• The average document is copied 9 to 11 times and every 12 filing cabinets require an additional employee to maintain.
  • Each four-drawer file cabinet holds an average of 10,000 to 12,000 documents, takes up to 9 square feet of floor space and costs $1,500 per year.
  • Each misfiled document costs $125. Each lost document cost $350 to $700 and large organizations lose a document every 12 seconds.
  • More than 70% of businesses today would fail within the first three weeks if they suffered a catastrophic loss of paper-based records due to fire or flood.
  • The amount of paper in the average business grows by 22% a year, meaning your paper will double in 3.3 years.

The evidence is staggering. Although we can acknowledge the convenience that paper can provide in some cases, the arguments of moving away from it are indisputable. With all the technological advancements that have improved lives and businesses over the last decade, there’s no measurable benefit to continue to employ manila folders and hard copy forms for business transactions.

Making the case of going paperless

We are all creatures of habit, naturally resistant to change, but the overwhelming evidence presented today should assist companies wanting to embrace change. As we’ve witnessed, there’s no better ally than technology to increase work capacity and cut out inefficiency. Not only can cloud based technology modernize business; it helps save time, money and more importantly the environment. The numerous benefits can give companies a competitive advantage during disasters. When companies combine cloud and mobile technology, they immediately eliminate waste while improving communications, which are the cornerstones of success during high claims volume. In a recent BCW article authored by Christina Bowe, titled “10 Reasons to Strive For a Paperless Office,” she compiles nine great reasons for converting to a paperless enterprise:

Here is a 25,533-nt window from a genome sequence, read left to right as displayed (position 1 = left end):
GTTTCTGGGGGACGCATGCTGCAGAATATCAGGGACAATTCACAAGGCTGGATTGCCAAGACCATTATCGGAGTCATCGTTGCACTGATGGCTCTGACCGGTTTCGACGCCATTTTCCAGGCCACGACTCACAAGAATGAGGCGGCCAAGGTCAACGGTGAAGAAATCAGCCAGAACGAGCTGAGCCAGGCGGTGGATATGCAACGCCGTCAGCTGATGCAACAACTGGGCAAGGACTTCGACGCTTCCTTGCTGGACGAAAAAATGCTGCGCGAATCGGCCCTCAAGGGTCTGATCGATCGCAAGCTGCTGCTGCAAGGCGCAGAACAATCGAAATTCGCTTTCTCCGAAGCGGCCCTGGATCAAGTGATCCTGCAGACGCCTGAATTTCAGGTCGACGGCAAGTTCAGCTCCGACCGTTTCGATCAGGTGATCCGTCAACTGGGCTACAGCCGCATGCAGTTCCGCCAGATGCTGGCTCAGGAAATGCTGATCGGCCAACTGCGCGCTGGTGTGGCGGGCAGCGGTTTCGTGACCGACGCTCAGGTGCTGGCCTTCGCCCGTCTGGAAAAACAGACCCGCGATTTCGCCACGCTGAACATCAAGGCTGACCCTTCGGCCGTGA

• Easy Storage: Rather than being shoved into a folder or tossed on top of a pile that resembles the leaning tower of Pisa, paper documents can be scanned or stored electronically. The cloud... can eliminate document storage headaches and office clutter.
  • Automatic Audit Trail: Storing documents electronically makes them much more accessible for future use. In addition to smoothing out editing and updating processes, electronic documents also ease audit processes.